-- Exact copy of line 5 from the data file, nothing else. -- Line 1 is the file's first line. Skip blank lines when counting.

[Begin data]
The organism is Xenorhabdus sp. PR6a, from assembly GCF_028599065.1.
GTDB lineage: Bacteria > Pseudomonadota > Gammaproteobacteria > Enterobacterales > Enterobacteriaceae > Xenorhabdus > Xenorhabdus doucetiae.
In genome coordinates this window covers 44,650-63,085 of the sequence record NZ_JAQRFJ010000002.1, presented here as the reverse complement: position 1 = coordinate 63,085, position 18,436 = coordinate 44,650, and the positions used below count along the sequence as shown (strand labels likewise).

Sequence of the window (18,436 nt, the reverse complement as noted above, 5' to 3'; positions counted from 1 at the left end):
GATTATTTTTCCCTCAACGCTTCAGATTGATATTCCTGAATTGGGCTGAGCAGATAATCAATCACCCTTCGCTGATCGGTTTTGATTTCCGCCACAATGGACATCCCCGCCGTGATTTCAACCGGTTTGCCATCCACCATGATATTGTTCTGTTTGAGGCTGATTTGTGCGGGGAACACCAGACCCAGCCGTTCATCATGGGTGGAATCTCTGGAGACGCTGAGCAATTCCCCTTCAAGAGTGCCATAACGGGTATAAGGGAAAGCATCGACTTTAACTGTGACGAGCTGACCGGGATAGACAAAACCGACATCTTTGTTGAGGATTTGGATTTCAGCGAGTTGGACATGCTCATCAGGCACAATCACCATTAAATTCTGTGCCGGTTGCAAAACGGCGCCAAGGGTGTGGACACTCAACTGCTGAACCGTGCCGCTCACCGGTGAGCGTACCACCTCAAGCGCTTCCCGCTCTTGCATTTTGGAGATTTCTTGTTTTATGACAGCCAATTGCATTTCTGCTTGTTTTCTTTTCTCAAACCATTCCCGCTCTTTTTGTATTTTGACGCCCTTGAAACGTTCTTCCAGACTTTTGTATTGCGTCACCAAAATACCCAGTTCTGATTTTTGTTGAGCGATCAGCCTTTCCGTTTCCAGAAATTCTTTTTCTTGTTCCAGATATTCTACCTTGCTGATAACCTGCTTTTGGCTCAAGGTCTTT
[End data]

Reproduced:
GATTATTTTTCCCTCAACGCTTCAGATTGATATTCCTGAATTGGGCTGAGCAGATAATCAATCACCCTTCGCTGATCGGTTTTGATTTCCGCCACAATGGACATCCCCGCCGTGATTTCAACCGGTTTGCCATCCACCATGATATTGTTCTGTTTGAGGCTGATTTGTGCGGGGAACACCAGACCCAGCCGTTCATCATGGGTGGAATCTCTGGAGACGCTGAGCAATTCCCCTTCAAGAGTGCCATAACGGGTATAAGGGAAAGCATCGACTTTAACTGTGACGAGCTGACCGGGATAGACAAAACCGACATCTTTGTTGAGGATTTGGATTTCAGCGAGTTGGACATGCTCATCAGGCACAATCACCATTAAATTCTGTGCCGGTTGCAAAACGGCGCCAAGGGTGTGGACACTCAACTGCTGAACCGTGCCGCTCACCGGTGAGCGTACCACCTCAAGCGCTTCCCGCTCTTGCATTTTGGAGATTTCTTGTTTTATGACAGCCAATTGCATTTCTGCTTGTTTTCTTTTCTCAAACCATTCCCGCTCTTTTTGTATTTTGACGCCCTTGAAACGTTCTTCCAGACTTTTGTATTGCGTCACCAAAATACCCAGTTCTGATTTTTGTTGAGCGATCAGCCTTTCCGTTTCCAGAAATTCTTTTTCTTGTTCCAGATATTCTACCTTGCTGATAACCTGCTTTTGGCTCAAGGTCTTT